• N. Carolina ATJ Commissioner calls for state legal aid funding boost
  • Alabama State Bar president calls for more legal aid funding, too
  • in GA, poor legal aid funding widens a literal justice gap: rural/urban
  • DC’s high court offers support for the fee-shifting “Laffey Matrix”
  • praise for the Pro Bono Institute in boosting corporate counsel pro bono
  • check-in on WA’s Limited License Legal Technician (LLLT) program
  • Pres. Obama creates Legal Aid Interagency Roundtable (LAIR)
  • TX high court hears case on qualifying for in forma pauperis fee waivers
  • Annual statewide report shows modest pro bono growth in TN
  • LSC announces 15 Pro Bono Innovation Fund grant awardees
  • FL ATJ Commission experiments with tech solutions to boost ATJ

The summaries:

  • 10.4.15 – To celebrate its 50th anniversary, [Montana Legal Services Association] partnered with the Crowley Fleck law firm and Blackfoot River Brewing to brew a beer with a portion of proceeds going to MLSA. This is the fourth beer brewed as part of Blackfoot’s community partnership program, and in September MLSA and Crowley Fleck attorney Dan McLean helped brew the German style alt lager.  (Helena Independent Record)
  • 10.2.15 – the Connecticut Law Tribune on the Nutmeg State’s legal aid funding picture.  The statewide legal-aid support office, the Legal Assistance Resource Center, was due to shut down for lack of funding.  It’s gotten a temporary reprieve, yet 4 of its 7 staffers were just laid off.  The state’s 3 legal aid direct-service providers are still reeling in the Great Recession’s wake.  A law passed “to raise court fees, with the extra revenues targeted for legal aid” has not met expectations.   The higher fees had been projected to raise $6.4 million in the first half of 2015, but they actually raised about $5.5 million.”
  • 10.1.15 – North Carolina’s Equal Access to Justice Commission member Kirk Warner argues that “The recently adopted state budget does not restore the over $2.7 million in legal aid state funding lost since 2008….  Legal aid is not only cost-effective, it also preserves the basic human needs of North Carolina’s most at-risk citizens – children, seniors, disabled veterans and our poor. Resources are at the heart of access to justice, and we need to make funding for legal aid a priority.”  (The News & Observer)

    • Related: a 9/29 Winston-Salem Journal article, “Legal Aid struggling with cuts to budget,” covers significant layoffs at Legal Aid of North Carolina due to state/federal funding losses, and notes that state funding for NC’s civil legal aid community has fallen fro $5.8m to $2.8m since 2008.  (Winston-Salem Journal)
  • 10.1.15 – Alabama State Bar president Lee H. Copeland emphasizes not just pro bono work but legal aid funding: “Nearly 900,000 Alabamians live in poverty and the child poverty rate is a staggering 27 percent.  One in four low-income people in Alabama experienced a civil legal problem last year….  A recent study conducted by Community Services Analysis LLC found that for every dollar invested in civil legal aid in Alabama, the state receives more than $8 in short- and long-term economic impact.”  And there are only 60 civil legal aid lawyers in Alabama.  So there sure is investment to do.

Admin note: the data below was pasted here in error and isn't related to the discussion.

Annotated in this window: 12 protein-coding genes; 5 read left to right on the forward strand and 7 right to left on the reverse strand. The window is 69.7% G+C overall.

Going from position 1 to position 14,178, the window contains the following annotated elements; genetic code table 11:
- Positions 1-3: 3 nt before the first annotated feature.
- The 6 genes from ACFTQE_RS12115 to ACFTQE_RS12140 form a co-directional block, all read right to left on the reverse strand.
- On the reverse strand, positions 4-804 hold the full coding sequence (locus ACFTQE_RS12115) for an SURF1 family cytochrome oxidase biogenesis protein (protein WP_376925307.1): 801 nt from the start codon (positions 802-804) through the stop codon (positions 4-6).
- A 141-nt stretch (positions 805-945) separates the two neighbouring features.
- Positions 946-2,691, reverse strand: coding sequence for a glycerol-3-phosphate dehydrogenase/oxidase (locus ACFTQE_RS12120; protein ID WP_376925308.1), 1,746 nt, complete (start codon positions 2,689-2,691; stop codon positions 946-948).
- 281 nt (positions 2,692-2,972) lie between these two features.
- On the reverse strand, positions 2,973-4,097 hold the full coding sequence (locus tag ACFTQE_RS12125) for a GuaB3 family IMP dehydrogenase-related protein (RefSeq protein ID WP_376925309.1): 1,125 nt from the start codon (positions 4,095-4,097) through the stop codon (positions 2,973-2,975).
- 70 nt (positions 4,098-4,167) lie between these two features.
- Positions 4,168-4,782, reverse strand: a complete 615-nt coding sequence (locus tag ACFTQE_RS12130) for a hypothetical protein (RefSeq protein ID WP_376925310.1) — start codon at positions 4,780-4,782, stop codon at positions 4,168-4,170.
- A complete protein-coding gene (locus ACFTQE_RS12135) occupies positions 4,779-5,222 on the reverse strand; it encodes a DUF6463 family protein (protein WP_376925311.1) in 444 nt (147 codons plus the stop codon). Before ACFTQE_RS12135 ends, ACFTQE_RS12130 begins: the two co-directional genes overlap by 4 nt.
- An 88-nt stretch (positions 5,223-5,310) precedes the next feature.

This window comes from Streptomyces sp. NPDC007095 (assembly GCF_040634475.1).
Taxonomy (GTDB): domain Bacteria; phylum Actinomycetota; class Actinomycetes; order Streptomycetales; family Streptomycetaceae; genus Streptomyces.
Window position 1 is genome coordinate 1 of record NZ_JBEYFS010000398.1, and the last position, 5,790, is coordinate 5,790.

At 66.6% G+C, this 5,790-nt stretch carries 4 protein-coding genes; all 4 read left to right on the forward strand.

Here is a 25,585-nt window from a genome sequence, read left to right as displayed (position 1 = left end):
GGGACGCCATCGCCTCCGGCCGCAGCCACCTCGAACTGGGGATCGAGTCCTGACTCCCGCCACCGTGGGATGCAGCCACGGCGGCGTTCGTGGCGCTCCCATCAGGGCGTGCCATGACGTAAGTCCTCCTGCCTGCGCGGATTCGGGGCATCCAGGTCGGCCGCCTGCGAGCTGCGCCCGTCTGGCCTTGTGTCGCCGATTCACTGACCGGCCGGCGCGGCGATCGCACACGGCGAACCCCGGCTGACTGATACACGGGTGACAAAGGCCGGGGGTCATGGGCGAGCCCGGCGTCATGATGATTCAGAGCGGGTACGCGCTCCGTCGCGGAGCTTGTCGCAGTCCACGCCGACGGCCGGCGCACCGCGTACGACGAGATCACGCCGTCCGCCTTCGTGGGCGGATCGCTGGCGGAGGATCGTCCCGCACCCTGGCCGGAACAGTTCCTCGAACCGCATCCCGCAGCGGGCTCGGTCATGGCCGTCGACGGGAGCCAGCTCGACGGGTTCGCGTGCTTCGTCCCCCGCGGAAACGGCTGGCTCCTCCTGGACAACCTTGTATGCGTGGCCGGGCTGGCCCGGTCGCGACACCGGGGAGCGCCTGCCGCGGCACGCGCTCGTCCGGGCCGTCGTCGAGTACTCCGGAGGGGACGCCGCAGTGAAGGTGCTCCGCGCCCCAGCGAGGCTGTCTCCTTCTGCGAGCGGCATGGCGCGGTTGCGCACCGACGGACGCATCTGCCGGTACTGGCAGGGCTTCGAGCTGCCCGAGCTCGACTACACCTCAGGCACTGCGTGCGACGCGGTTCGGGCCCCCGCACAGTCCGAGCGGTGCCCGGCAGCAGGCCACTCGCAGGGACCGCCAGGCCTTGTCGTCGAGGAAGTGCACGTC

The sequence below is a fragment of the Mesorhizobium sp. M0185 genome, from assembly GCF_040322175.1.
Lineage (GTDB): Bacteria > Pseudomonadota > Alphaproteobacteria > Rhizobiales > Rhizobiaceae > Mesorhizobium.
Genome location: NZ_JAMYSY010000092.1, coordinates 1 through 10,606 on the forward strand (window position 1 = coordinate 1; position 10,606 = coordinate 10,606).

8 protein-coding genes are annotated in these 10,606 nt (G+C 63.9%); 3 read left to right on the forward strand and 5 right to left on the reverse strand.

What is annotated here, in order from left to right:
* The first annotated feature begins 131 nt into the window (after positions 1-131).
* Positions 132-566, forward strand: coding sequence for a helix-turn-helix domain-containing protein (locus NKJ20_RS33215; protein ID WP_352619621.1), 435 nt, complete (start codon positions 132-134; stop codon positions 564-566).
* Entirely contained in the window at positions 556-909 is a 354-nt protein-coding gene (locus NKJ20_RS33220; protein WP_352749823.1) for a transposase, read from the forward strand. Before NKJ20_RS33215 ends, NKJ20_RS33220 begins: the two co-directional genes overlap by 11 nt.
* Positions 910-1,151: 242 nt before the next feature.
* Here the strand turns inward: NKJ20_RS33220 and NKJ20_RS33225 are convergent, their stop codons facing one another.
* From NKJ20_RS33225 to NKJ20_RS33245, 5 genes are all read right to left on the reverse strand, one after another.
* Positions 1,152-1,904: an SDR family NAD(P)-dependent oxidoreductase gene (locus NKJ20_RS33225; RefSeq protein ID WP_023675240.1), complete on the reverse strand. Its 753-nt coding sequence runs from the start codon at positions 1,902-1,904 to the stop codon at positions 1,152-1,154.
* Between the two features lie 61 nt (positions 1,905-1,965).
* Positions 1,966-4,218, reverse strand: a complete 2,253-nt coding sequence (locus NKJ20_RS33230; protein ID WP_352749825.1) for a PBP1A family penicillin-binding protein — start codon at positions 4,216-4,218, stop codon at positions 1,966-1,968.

• 9.30.15 – in the Atlanta Journal-Constitution, Georgia Legal Services Program director Phyllis Holmen highlights “the importance of civil legal aid in the fight against poverty. A quarter of Georgia’s population is eligible for legal assistance, yet lawyers outside Atlanta are scarce, as 70 percent work [there]. This gap makes funding legal aid critical to rural Georgians’ ability to seek justice….  [Yet federal] funding has failed to keep up with inflation even as poverty grows. Since it was first funded by Congress in 1976, funding for legal aid through Legal Services has been cut by more than half.”
  • 9.28.15 – legal-fee awards, granted when a party wins a case in which the winning side is entitled to payment of reasonable fees by the losing side, are important legal-aid revenue streams.  Good news out of DC, where the District’s local high court looked favorably on the prevailing federal fee-shifting standard – the so-called Laffey Matrix – governing how legal fees are awarded to legal aid providers in federal litigation.  This decision of course has direct value as precedent only in DC-based litigation, but it’s still good to have some additional judicial support.  (Blog post from Legal Aid Society of DC)
  • 9.28.15 – a Metropolitan Corporate Counsel opinion piece triumphs the rise in pro bono performed by corporate legal departments, and includes high-level praise for Pro Bono Institute founder Esther Lardent’s role in making pro bono an important part of in-house and law firm practices.
  • 9.27.15 – the Associated Press checks in on Washington State’s Limited License Legal Technician program.  The article notes that the LLLT program could have huge upside for low- and middle-income clients unable to afford lawyers, but also highlights LLLT’s slowness out of the gates.  There are only three LLLTs now, and the requirements for paralegals to achieve LLLT status under present rules are burdensome.  Nonetheless other states have moved to create similar programs.  Here’s more detail.
  • 9.24.15 – President Obama formally established, via memorandum, the White House Legal Aid Interagency Roundtable (LAIR).  LAIR had functioned as a joint DOJ/White House project for a few years, but the Obama action gives LAIR more institutional grounding and specific policy direction.  Generally, LAIR’s mission involves 1) promoting best practices in how federal agencies work with/through civil legal aid providers to achieve federal anti-poverty goals, and 2) allowing the myriad federal agencies which do anti-poverty work to talk to one another about legal aid’s role.  More details here on what LAIR will look like going forward.
    • ATJ blogger Richard Zorza sees this LAIR action, along with a recent Conference of Chief Justices (or “CCJ”, which comprises the top judges in the states) resolution supporting civil ATJ, as two big pieces “in the national Mosaic of vision, leadership and coordination” on ATJ work.
  • 9.23.15 – “When and how local clerks can make poor plaintiffs pay court fees to get divorced will be argued [ed. note: the case has now been argued] before the Texas Supreme Court with both sides hoping the justices provide clarity on the contentious issue.  Six plaintiffs [had sued a] local district court clerk for charging them court fees even after they filed affidavits of their indigent status — also known as “pauper petitions” — when they filed for divorce. But the clerk says final divorce decrees require that each party pay its share of the court costs.”  (Texas Tribune)